The greatest revelation of all this juvenile drama is the turn around period involved.
All is forgiven, forgotten and resolved sometimes even before the tears have dried on the cheeks of these accomplished performers. Peace is restored faster than most adults can comprehend what the drama was initially in aid of and everyone is free to smile on until the next instalment. The intensity and frequency of quality drama produced by ten year olds would put 'Day of Our Lives' to shame. No waiting twenty four hours for the next episode with Year 5s. Twenty four minutes would be a stretch.

Now that is well worth a round of applause.
Protective headgear is a must in severe
drama conditions.
Have a bold and beautiful day.
Shar :-)

Wednesday, May 18, 2011

Same, same

So I'm off to Year 5 camp tomorrow morn.

It appears my thinking hasn't evolved at all since I was ten years old.

Amidst the paperwork, activity planning, equipment prepping and child care organising,  I'm contemplating the exact same issues as when I last went on Year 5 camp - in Year 5.

  • Food. Will it be absolutely dreadful? How do I avoid eating things I really don't like? Hope no one finds my secret stash.
  • Family. What if I miss my fam and home so much I cry into my pillow and everyone thinks I've wet the bed?
  • Fashion. What to wear? I don't want to look like I got myself all dressed up for camp, but I don't want to slum it either. Will the girls make fun of me?
  • Faux pas. What if I get my period on camp? What if I need to go to the toilet, if you know what I mean? Will everyone see me getting changed? My boobs are smaller than everyone else's. Will the boys make fun of me?

So... many wrinkles, a degree, a post grad degree, a few boyfriends, one husband and a baby down the track - and I'm the same overthinking, worry wart that I was twenty something years ago.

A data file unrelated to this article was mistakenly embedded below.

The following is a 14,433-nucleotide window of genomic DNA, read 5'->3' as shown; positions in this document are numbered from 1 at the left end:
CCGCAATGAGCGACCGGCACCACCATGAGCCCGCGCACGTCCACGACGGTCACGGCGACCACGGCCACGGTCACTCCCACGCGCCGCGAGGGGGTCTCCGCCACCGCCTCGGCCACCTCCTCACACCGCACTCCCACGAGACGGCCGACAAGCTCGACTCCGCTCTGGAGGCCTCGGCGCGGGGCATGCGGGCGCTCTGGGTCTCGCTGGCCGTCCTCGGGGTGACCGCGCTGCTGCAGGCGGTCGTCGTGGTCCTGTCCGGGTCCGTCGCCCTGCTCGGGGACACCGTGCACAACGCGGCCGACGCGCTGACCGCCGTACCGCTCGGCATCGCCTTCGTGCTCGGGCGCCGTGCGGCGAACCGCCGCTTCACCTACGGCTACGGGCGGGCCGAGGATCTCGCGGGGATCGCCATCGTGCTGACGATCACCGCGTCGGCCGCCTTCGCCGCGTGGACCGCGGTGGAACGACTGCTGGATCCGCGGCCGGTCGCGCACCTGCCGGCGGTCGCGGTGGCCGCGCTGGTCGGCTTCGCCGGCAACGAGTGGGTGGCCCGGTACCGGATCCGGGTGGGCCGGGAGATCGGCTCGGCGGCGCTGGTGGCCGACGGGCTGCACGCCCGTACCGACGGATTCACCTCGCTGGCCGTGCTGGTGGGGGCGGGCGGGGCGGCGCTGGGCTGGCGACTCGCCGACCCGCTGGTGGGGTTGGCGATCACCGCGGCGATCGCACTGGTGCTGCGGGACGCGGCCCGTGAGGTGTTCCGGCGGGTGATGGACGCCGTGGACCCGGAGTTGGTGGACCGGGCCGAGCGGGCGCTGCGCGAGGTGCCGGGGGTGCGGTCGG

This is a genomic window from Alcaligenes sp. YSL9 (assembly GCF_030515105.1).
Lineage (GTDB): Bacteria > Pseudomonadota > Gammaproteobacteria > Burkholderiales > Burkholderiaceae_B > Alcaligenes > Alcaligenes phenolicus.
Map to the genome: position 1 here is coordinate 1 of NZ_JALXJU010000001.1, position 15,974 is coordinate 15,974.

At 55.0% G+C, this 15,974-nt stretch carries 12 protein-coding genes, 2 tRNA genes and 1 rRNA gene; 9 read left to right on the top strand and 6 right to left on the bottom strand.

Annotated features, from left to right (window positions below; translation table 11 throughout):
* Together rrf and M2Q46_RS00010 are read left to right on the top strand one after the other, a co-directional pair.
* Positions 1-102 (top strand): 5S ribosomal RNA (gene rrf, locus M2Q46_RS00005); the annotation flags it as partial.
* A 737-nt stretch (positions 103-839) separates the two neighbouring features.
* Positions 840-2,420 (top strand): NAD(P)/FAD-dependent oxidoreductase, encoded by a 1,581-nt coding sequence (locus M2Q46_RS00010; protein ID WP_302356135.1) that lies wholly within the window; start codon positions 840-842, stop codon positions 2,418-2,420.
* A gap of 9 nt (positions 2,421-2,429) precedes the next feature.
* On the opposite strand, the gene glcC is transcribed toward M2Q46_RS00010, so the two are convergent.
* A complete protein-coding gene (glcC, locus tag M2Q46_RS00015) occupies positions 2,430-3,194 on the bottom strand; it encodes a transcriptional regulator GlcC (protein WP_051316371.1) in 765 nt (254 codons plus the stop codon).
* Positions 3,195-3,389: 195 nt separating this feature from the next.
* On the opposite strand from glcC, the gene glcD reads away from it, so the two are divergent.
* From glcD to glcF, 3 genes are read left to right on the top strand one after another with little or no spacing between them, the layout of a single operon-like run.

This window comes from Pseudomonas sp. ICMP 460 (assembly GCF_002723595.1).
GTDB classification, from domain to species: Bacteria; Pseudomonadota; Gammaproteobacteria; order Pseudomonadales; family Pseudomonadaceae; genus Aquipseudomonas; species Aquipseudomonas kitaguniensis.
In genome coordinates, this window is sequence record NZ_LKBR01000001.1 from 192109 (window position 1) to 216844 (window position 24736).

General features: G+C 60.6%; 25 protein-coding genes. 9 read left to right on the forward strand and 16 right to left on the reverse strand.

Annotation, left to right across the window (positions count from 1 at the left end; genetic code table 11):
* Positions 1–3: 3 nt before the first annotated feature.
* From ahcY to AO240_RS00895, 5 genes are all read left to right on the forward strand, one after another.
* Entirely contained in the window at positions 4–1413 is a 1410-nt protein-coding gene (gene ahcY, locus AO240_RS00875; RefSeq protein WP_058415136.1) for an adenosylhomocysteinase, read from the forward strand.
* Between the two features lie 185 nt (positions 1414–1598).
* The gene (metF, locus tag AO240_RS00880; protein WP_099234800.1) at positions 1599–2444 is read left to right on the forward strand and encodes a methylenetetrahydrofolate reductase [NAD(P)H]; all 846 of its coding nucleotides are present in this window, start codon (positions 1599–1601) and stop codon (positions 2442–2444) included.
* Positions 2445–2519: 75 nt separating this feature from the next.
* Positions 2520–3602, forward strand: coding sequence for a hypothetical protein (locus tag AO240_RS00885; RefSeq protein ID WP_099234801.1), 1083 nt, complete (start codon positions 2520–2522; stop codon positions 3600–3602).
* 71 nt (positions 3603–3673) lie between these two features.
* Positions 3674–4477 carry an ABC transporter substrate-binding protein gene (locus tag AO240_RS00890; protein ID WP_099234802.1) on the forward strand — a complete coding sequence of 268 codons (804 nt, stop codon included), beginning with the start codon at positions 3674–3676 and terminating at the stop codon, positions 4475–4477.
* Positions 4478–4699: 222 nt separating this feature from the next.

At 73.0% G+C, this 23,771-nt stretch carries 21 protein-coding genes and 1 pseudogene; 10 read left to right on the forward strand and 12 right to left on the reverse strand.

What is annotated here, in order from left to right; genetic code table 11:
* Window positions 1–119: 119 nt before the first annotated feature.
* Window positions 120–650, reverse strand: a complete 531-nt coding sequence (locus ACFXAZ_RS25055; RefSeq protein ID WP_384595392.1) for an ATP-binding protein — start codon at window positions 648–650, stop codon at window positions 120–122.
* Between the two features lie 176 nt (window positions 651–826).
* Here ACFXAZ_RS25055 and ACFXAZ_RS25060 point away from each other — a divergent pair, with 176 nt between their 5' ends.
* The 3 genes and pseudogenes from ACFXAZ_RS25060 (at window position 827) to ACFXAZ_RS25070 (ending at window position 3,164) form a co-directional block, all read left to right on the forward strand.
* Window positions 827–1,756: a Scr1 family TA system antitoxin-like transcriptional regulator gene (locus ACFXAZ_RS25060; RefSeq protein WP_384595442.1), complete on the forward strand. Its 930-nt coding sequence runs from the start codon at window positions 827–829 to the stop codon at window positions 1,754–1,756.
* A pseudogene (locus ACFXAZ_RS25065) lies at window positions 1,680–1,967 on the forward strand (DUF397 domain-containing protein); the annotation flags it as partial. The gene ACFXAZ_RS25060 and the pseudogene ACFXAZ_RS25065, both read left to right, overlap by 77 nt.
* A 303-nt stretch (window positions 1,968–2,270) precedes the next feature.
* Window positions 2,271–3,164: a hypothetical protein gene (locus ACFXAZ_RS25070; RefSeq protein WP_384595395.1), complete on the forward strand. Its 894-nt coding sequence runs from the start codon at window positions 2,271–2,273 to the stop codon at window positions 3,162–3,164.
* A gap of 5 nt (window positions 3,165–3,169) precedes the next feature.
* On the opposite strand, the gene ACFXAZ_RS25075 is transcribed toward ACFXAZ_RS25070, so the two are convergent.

Except this time, I'm the teacher. Like in charge and all that.
Therefore, I get all bossy and pretend confident.
Please don't tell anyone I told you that I'm worried.

Cause if you tell them and they tell someone else and they tell my friend and then she tells me, I'll hate you forever, okay?


Tuesday, May 17, 2011

Marathon Musing

The Perth Marathon is now exactly
32 days, 11 hours  and 25 minutes away.

I have so much running to do between now and then and so many thoughts to derail.
Let's say I have some reservations.
If some = a bucket load.

In order to make up for the lack of running opportunities I've had lately, I've been marathon trainging (scoping) online.
It will really help me on the day. All this reading other people's vigorous preparations.
You know, 27kms to go and I'm in agony already...
Lucky that random guy from England had run the full marathon distance super slowly so many times.
Lucky that dude from Canada did that great taper programme for the month leading up to his marathon.
Lucky some chick on the other side of the country goes into isolation for a week before her marathons.
Their training is my training, surely?

I just did an online quiz today testing whether you are ready to run a marathon.